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Date: 14 Apr 2014 18:42:00
Title: Ascension Northwards - Day One 07 29.045S 016 05.936W

On our way again after a 4 day stop. We're bound for Fernando de Noronha, a small island about 200 miles off the coast of Brazil. A passage of just over 1,100 miles. However, as before, if either the anchorage or the weather are not good, we may decide to keep going. A couple of the boats on the net decided to give Ascension a miss and head straight for FdN (our short hand!). They should get there 2 or 3 days before we do, so we hope to get reports back on what it's like and whether it's good to stop. We know it will be expensive - £200 just to anchor for 3 nights, plus £50 each if we want to go ashore, but it is conveniently placed to break up the journey. If we stop it will only be for 2 or 3 days - apart from the costs, we don't have the time if we're to get through the Caribbean and out the other side before the next hurricane season.

Successfully predicting nature rarely seems to work! The course to FdN is 282T, so our stern would be pointing 102T. Why is that important, well, if the wind is going to be somewhere between ESE (112.5), the forecast direction, and SSE (157.5) the direction reported by a couple of the boats underway, it will be on our port side. When setting both poles she always goes a bit better if the outer genoa is poled out to windward. While it's easy enough to put poles up underway, it's easier if it's done while at anchor. So we did - both poles up with sheets lead through blocks etc, with the outer genoa set up to be poled out to port. Didn't work! Once clear of the island (and the winds are always fluky around small islands) the wind was coming from the East (90) or even a bit north of East, and it's been like that all the time so far. That put the wind on our starboard side and the inner genoa poled out to windward. While she goes well enough like that, we would prefer to have it the other way round if it could be for a long time (e.g. days). So around midday both poles came down and we swapped the sails over. Quite an interesting challenge to work out the minimum number of moves to do it, and, how to do it trying to keep one sail up the whole time so we keep moving. (We always aim never to stop when changing sails. It's not always possible, but most of the time it is.) We did it well considering the number of lines involved and it has made a difference (and regardless of the difference, having it the right way round makes us feel happier!). (For those that might be interested, with the outer genoa poled out to windward, the windward wind (is there any other!) deflects off the sail through the gap between our two headsails and it's all very efficient and both sails set well. If the inner genoa is poled to windward, the wind deflects onto the outer genoa and appears to create turbulence that can cause the sail not to set as well.)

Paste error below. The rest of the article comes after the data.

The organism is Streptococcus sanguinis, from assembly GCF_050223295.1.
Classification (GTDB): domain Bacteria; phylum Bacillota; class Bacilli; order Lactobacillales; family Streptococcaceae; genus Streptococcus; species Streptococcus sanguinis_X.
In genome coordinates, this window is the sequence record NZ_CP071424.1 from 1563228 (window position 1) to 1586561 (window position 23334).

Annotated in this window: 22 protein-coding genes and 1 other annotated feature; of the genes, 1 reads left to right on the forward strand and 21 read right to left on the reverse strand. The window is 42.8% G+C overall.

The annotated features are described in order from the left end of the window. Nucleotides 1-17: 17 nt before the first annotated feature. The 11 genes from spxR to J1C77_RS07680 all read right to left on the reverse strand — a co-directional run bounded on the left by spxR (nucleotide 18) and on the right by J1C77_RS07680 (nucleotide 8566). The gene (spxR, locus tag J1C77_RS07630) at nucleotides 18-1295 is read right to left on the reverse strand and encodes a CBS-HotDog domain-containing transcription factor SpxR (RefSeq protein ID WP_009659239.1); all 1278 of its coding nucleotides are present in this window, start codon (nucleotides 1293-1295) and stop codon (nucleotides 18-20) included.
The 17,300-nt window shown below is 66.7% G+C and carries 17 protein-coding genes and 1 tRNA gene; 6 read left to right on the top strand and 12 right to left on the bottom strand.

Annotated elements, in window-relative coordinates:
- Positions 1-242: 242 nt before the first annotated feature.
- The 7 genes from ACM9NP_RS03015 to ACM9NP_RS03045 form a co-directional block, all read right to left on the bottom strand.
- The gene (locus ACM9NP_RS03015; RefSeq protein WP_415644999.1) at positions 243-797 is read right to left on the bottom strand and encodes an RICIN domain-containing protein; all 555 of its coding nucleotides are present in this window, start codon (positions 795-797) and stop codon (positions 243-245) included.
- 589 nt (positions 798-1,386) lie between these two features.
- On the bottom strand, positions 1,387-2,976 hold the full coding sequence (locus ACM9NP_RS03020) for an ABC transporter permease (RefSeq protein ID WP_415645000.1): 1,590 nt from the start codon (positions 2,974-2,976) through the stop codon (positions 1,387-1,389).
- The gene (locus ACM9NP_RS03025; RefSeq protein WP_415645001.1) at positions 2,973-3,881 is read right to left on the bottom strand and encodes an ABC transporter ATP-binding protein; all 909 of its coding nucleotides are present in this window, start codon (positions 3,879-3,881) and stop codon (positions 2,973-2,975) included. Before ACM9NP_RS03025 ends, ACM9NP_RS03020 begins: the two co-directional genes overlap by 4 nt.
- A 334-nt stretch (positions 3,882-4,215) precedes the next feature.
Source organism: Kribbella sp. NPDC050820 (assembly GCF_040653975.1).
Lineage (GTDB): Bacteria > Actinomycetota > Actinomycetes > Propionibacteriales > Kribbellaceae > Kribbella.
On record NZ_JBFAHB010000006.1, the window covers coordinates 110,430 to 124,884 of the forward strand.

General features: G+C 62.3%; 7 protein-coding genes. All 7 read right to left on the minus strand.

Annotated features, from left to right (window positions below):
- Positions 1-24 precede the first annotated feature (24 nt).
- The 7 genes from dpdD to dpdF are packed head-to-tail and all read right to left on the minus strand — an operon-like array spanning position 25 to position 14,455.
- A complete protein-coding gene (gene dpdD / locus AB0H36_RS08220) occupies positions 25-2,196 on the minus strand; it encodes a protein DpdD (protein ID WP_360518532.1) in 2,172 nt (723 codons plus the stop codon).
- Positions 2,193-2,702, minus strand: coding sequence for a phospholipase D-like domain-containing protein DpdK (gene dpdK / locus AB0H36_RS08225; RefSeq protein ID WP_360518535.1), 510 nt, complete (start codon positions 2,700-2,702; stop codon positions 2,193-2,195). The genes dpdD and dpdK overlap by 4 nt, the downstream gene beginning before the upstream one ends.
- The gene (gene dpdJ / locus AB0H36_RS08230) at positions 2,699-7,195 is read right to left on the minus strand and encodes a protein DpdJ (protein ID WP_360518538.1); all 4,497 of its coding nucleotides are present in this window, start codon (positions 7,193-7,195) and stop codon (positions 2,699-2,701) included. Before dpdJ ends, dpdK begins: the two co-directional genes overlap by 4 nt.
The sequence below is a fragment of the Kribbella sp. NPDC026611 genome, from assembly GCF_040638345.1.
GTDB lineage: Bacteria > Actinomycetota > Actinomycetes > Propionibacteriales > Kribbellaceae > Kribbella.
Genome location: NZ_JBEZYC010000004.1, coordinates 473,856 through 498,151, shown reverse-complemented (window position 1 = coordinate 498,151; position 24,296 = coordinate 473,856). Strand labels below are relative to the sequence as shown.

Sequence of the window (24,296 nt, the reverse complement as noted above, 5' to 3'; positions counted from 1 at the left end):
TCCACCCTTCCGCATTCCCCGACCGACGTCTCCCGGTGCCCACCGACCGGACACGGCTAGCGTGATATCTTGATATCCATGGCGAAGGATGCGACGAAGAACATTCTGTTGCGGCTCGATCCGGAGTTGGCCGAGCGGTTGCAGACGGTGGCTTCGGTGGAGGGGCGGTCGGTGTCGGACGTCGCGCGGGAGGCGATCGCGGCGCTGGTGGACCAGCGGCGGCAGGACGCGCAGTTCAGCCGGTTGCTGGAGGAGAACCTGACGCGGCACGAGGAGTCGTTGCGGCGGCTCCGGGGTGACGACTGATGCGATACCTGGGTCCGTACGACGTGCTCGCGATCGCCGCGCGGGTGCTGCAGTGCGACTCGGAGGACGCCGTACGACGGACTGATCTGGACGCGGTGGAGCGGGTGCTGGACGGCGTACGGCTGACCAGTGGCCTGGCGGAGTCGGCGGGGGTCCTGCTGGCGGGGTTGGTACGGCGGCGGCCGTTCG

Left Ascension Island yesterday afternoon at 17.00 and the above is our noon day position today. As it's approaching 17.00 now, our first 24 hour run is 124 miles. Not too bad considering the light conditions that are still prevailing. Generally the wind has been a little stronger than on the passage from St Helena, but there's a lot of rain about and the wind seems to drop right out when it rains. Rain can be tracked on the radar and we've changed course a couple of times to successfully miss it, but we got caught earlier today in a heavy downpour - the wind died and boat speed dropped to 1.5kts for an hour or so. Hope that doesn't happen too many times!

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